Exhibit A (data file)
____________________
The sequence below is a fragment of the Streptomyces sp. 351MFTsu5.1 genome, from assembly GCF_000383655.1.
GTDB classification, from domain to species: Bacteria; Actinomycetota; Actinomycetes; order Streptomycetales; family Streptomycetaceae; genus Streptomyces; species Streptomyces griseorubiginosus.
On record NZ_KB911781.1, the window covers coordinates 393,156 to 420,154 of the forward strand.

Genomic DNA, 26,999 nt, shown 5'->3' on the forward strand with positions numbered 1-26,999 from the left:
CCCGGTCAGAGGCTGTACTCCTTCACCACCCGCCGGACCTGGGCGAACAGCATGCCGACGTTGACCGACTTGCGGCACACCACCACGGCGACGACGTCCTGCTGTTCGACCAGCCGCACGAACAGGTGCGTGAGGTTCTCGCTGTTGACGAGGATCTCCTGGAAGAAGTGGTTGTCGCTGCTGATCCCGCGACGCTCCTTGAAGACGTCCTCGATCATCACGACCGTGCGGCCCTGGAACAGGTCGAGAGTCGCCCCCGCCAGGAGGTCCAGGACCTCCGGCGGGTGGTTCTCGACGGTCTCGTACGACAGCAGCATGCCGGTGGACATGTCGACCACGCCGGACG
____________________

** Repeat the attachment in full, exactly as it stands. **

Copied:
The sequence below is a fragment of the Streptomyces sp. 351MFTsu5.1 genome, from assembly GCF_000383655.1.
GTDB classification, from domain to species: Bacteria; Actinomycetota; Actinomycetes; order Streptomycetales; family Streptomycetaceae; genus Streptomyces; species Streptomyces griseorubiginosus.
On record NZ_KB911781.1, the window covers coordinates 393,156 to 420,154 of the forward strand.

Genomic DNA, 26,999 nt, shown 5'->3' on the forward strand with positions numbered 1-26,999 from the left:
CCCGGTCAGAGGCTGTACTCCTTCACCACCCGCCGGACCTGGGCGAACAGCATGCCGACGTTGACCGACTTGCGGCACACCACCACGGCGACGACGTCCTGCTGTTCGACCAGCCGCACGAACAGGTGCGTGAGGTTCTCGCTGTTGACGAGGATCTCCTGGAAGAAGTGGTTGTCGCTGCTGATCCCGCGACGCTCCTTGAAGACGTCCTCGATCATCACGACCGTGCGGCCCTGGAACAGGTCGAGAGTCGCCCCCGCCAGGAGGTCCAGGACCTCCGGCGGGTGGTTCTCGACGGTCTCGTACGACAGCAGCATGCCGGTGGACATGTCGACCACGCCGGACG